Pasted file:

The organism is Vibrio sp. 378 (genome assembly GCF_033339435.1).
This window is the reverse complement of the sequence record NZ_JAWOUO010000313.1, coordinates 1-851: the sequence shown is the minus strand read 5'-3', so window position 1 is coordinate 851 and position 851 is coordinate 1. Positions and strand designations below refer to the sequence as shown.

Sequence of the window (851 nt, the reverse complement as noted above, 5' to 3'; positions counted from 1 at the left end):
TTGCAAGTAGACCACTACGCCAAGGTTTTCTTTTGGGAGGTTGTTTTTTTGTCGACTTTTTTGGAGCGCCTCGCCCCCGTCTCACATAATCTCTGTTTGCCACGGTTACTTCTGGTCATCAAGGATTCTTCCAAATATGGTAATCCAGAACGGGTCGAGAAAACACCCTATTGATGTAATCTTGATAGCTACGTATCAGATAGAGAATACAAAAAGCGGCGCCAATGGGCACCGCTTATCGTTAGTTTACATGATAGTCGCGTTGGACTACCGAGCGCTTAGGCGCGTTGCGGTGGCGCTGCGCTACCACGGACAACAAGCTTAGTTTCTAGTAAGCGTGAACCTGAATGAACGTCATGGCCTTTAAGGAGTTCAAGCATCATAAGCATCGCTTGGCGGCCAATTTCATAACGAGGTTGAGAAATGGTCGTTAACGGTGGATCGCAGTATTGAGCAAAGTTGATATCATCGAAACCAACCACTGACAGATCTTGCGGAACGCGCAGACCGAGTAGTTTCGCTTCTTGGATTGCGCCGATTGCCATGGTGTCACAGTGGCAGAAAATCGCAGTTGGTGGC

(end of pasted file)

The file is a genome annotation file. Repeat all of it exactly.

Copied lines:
The organism is Vibrio sp. 378 (genome assembly GCF_033339435.1).
This window is the reverse complement of the sequence record NZ_JAWOUO010000313.1, coordinates 1-851: the sequence shown is the minus strand read 5'-3', so window position 1 is coordinate 851 and position 851 is coordinate 1. Positions and strand designations below refer to the sequence as shown.

Sequence of the window (851 nt, the reverse complement as noted above, 5' to 3'; positions counted from 1 at the left end):
TTGCAAGTAGACCACTACGCCAAGGTTTTCTTTTGGGAGGTTGTTTTTTTGTCGACTTTTTTGGAGCGCCTCGCCCCCGTCTCACATAATCTCTGTTTGCCACGGTTACTTCTGGTCATCAAGGATTCTTCCAAATATGGTAATCCAGAACGGGTCGAGAAAACACCCTATTGATGTAATCTTGATAGCTACGTATCAGATAGAGAATACAAAAAGCGGCGCCAATGGGCACCGCTTATCGTTAGTTTACATGATAGTCGCGTTGGACTACCGAGCGCTTAGGCGCGTTGCGGTGGCGCTGCGCTACCACGGACAACAAGCTTAGTTTCTAGTAAGCGTGAACCTGAATGAACGTCATGGCCTTTAAGGAGTTCAAGCATCATAAGCATCGCTTGGCGGCCAATTTCATAACGAGGTTGAGAAATGGTCGTTAACGGTGGATCGCAGTATTGAGCAAAGTTGATATCATCGAAACCAACCACTGACAGATCTTGCGGAACGCGCAGACCGAGTAGTTTCGCTTCTTGGATTGCGCCGATTGCCATGGTGTCACAGTGGCAGAAAATCGCAGTTGGTGGC